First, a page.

954. Books on India & South Asia
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Robert Arnett India Unveiled: Spirit, Tradition, People, 1997.
While this book is an older title, American Robert Arnett provides a balanced account of India, a huge geographical nation with an equally huge mix of cultures and landscapes from a foreigner’s perspective.
Siddhartha Deb The Beautiful and the Damned: A Portrait of the New India, 2011.
After his childhood and youth in India, Siddhartha Deb got his college education at Columbia University in the U.S. Six years later, he returned to India as an undercover reporter for The Guardian. In this book, he reveals what he found there.
Erik H. Erikson Gandhi’s Truth: On the Origins of Militant Nonviolence, 1969.
Erik Erikson, a renowned 20th-century psychoanalyst, studies Mahatma Gandhi and how he galvanized the Indian population, leading a campaign of non-violent civil disobedience against the British ruling class.
Suketu Mehta Maximum City: Bombay Lost and Found, 2005.
Bombay, now called Mumbai, is the second-largest city in India after Delhi. City native Mehta Suketu shares the beautiful and the ugly about Mumbai, from Bollywood to rival Muslim and Hindu gangs.
Anand Giridharadas India Calling: An Intimate Portrait of a Nation’s Remaking, 2011.
Anand Giridharadas, a child of Indian immigrants to the U.S., returned to India to discover the country of his ancestors. He encountered an India in transition, not the India of his grandparents. He shares the lives of the ordinary people he encounters to bring us a fresh portrait of India today.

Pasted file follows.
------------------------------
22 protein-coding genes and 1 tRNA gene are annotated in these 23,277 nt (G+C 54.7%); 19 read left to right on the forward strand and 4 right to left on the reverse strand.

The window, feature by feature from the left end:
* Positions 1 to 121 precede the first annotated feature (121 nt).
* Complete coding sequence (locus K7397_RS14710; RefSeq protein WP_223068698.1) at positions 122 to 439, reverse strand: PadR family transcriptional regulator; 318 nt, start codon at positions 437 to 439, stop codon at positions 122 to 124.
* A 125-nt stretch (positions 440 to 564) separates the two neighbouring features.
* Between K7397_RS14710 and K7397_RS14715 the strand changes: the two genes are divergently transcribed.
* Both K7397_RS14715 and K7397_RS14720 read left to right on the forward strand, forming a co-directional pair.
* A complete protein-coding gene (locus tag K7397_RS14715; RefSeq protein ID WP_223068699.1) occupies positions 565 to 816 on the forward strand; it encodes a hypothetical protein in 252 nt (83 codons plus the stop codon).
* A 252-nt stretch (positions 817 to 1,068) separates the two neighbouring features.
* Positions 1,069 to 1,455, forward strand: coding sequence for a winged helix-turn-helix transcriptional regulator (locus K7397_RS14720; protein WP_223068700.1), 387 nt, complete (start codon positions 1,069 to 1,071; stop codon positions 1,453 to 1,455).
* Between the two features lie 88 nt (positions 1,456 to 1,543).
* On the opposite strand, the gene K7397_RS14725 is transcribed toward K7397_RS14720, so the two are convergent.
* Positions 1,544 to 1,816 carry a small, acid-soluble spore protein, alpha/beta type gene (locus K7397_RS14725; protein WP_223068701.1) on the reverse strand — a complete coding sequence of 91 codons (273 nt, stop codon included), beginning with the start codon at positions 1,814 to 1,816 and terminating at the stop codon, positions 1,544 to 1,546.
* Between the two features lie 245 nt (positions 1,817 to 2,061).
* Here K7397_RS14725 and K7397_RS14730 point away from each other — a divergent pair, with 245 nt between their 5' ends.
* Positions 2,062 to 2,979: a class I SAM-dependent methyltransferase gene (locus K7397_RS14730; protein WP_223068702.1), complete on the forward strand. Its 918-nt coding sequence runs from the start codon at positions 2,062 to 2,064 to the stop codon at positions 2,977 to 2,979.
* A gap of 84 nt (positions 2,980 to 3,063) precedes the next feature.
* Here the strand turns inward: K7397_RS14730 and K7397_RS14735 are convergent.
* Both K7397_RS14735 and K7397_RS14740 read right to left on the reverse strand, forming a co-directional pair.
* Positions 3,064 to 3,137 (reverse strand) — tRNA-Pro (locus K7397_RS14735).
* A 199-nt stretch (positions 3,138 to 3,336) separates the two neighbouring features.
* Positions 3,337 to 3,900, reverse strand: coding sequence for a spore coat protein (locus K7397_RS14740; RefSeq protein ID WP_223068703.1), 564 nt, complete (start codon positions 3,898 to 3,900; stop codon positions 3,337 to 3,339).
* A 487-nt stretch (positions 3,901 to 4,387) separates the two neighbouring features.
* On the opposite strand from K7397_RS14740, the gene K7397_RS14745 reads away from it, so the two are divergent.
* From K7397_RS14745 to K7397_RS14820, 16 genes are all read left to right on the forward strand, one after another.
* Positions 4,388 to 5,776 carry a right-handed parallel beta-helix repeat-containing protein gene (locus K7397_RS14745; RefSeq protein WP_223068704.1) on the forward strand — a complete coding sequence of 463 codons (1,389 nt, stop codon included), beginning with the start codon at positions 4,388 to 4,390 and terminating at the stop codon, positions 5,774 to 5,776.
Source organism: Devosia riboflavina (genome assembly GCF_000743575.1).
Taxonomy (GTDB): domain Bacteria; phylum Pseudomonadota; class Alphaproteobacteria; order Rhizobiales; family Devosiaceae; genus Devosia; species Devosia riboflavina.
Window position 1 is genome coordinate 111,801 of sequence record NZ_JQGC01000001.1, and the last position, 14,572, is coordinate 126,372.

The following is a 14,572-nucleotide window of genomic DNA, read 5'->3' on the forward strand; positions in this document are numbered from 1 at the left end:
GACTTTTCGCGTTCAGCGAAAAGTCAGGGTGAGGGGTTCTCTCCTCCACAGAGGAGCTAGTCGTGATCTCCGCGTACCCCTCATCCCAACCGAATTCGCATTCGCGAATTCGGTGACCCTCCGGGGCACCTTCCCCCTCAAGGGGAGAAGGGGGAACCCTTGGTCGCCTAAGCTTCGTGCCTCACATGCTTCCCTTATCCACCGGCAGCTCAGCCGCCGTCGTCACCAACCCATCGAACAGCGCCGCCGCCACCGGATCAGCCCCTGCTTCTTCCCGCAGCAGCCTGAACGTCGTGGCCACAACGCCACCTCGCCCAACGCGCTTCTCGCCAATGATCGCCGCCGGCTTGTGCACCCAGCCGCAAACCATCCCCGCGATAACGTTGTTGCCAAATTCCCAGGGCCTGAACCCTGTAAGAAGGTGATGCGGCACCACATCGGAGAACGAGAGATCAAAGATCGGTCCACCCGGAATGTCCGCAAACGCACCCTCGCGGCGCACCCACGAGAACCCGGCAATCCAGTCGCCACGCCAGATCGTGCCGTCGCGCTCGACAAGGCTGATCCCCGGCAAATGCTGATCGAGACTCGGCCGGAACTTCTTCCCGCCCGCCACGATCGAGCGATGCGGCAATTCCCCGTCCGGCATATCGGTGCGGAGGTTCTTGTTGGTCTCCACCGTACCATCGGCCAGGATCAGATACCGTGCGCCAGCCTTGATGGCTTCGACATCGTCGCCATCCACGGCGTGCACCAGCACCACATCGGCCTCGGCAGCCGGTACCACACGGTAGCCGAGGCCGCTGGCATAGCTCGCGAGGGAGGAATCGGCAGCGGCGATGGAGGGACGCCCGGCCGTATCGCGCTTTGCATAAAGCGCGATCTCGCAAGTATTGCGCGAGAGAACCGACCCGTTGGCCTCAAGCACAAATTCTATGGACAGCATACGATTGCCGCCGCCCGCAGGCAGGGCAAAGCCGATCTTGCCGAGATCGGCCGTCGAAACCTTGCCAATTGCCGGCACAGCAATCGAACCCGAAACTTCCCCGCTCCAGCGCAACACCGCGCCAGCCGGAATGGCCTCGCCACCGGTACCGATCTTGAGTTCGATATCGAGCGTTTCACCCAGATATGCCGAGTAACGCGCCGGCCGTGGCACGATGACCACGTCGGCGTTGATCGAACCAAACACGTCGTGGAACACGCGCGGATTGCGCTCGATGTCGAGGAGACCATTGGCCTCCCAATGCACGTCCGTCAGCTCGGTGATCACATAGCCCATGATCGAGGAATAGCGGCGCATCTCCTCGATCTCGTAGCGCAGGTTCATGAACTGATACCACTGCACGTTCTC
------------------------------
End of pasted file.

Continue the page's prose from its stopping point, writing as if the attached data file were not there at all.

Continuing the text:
Aanchal Malhotra Remnants of a Separation: A History of the Partition through Material Memory, 2017.
After gaining independence from British rule in 1947, India was divided into Hindu India and Muslim Pakistan. This period of extreme cultural upheaval forced many people to leave their homeland for one place or the other. By examining the materials they carried, oral historian Aanchal Malhotra tells stories about items such as a string of pearls or a notebook and what they reveal about the societies that disappeared forever.
Ahmed Rashid Descent into Chaos: The U.S. and the Disaster in Pakistan, Afghanistan, and Central Asia, 2008.
Pakistani reporter Ahmed Rashid looks at the role of the U.S. in Central Asia during the War on Terror. He presents the historical, political, and societal factors influencing leaders’ decisions. It criticizes the American and European inability to rebuild Afghanistan, allowing the Taliban and Al-Qaeda back into Pakistan.
Alex von Tunzelmann Indian Summer: The Secret History of the End of an Empire, 2007.
British historian and screenwriter Alex von Tunzelmann recreates the final days of the Raj and the birth of India as an independent nation.
Sonali Deraniyagala Wave, 2013.
Sonali Deraniyagala lost her parents, husband, and sons in the 2004 tsunami that swept through the Indian Ocean. In this memoir, she shares her memories of each, wishing to honor their lives while at the same time struggling not to become overwhelmed with grief.
For more information on the Further Reading section, see Further Reading: Start Here.